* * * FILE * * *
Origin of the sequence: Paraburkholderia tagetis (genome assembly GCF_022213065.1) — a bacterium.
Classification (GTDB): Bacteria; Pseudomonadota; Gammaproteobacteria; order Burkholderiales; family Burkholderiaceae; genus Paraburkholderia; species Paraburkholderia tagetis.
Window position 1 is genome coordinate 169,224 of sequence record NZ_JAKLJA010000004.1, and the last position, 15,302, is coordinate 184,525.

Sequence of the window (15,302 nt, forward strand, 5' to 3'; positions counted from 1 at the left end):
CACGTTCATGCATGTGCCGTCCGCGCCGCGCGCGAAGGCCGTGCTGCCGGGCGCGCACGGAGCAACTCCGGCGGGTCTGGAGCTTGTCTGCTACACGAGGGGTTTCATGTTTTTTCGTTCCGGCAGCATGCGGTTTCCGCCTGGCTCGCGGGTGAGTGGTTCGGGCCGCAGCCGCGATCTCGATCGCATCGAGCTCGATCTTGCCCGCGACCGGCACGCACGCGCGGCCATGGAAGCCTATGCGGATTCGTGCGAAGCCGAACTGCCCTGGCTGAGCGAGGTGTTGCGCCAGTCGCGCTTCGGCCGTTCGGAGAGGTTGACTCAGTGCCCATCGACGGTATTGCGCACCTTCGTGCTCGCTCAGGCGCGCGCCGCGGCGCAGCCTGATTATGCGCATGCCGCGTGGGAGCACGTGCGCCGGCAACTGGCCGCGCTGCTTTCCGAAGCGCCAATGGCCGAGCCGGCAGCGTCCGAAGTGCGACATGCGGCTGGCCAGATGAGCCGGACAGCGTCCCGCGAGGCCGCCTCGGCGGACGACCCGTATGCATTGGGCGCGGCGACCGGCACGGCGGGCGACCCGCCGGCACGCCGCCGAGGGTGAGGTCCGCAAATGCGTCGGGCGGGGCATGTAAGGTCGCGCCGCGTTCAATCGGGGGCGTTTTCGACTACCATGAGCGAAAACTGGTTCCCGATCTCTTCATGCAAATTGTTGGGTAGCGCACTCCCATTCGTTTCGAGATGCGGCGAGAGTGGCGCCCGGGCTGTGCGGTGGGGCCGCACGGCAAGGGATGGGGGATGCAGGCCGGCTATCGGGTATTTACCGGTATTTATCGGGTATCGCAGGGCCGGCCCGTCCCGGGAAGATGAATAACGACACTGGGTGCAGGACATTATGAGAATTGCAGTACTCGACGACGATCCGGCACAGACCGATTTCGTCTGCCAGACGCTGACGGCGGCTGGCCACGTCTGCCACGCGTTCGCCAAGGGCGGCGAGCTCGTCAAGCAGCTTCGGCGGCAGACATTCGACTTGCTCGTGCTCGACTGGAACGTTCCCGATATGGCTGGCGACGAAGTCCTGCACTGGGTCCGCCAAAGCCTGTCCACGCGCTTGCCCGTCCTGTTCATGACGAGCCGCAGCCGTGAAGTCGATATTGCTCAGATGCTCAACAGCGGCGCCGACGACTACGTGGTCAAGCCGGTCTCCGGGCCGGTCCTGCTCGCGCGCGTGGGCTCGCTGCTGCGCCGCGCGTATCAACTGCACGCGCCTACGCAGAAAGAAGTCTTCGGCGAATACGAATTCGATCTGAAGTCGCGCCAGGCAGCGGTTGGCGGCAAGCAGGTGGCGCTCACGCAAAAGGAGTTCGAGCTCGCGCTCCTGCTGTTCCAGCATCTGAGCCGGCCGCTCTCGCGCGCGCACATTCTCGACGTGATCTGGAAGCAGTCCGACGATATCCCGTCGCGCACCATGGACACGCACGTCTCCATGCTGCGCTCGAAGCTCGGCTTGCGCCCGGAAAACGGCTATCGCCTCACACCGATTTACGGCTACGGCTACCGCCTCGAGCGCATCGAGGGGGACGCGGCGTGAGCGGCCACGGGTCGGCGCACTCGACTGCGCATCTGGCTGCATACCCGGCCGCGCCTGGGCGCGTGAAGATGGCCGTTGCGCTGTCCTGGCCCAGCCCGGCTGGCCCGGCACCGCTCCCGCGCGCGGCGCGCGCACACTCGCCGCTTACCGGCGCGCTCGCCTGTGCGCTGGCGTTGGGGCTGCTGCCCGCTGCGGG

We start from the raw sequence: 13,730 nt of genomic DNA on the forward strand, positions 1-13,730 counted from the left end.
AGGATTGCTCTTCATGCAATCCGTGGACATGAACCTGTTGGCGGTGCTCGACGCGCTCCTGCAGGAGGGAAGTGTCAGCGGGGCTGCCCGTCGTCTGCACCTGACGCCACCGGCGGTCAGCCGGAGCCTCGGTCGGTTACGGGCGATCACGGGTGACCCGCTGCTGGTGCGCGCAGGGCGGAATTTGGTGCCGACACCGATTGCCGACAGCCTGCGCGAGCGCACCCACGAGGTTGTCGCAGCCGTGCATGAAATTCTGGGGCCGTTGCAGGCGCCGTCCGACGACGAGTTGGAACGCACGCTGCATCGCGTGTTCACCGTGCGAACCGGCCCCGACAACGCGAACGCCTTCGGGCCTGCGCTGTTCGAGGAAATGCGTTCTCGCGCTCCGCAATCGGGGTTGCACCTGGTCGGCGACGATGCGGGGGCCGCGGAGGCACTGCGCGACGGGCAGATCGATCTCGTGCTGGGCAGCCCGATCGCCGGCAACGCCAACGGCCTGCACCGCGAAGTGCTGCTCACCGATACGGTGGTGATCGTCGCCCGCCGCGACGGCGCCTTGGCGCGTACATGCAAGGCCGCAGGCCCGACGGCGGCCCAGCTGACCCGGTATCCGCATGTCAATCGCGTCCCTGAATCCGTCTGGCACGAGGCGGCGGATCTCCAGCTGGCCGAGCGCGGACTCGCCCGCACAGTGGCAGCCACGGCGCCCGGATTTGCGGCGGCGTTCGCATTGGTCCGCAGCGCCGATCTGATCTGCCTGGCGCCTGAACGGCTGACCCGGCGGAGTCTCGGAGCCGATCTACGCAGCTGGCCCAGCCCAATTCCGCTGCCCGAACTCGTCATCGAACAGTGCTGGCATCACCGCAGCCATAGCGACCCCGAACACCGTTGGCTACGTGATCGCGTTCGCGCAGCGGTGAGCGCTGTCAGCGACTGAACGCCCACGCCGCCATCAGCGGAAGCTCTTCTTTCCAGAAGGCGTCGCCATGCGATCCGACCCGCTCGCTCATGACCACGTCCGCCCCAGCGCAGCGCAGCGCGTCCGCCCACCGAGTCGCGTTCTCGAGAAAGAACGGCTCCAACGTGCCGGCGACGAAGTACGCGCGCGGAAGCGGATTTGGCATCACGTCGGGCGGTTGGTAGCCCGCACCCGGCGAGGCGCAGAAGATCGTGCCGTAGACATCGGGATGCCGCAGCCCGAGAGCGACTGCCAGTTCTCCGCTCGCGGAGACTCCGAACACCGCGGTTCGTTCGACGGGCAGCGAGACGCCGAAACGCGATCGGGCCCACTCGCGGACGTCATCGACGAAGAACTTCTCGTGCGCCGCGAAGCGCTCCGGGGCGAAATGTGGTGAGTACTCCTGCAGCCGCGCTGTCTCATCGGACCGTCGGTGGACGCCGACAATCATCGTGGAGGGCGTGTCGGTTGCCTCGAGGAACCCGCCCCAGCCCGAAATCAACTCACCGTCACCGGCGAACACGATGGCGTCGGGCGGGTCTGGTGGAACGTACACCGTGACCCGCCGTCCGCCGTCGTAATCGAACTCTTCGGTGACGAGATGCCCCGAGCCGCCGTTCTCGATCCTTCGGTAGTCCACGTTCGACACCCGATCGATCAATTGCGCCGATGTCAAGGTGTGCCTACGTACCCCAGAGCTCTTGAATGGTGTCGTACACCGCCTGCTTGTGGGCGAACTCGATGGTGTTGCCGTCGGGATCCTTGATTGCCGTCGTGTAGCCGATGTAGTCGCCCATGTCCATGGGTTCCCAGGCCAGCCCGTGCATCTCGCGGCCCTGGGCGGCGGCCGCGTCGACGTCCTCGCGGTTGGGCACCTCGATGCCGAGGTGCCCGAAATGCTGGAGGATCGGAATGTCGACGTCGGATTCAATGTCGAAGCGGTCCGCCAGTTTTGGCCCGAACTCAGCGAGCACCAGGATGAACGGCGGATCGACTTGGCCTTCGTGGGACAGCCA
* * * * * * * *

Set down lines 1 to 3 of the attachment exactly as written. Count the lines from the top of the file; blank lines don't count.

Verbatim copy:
Origin of the sequence: Paraburkholderia tagetis (genome assembly GCF_022213065.1) — a bacterium.
Classification (GTDB): Bacteria; Pseudomonadota; Gammaproteobacteria; order Burkholderiales; family Burkholderiaceae; genus Paraburkholderia; species Paraburkholderia tagetis.
Window position 1 is genome coordinate 169,224 of sequence record NZ_JAKLJA010000004.1, and the last position, 15,302, is coordinate 184,525.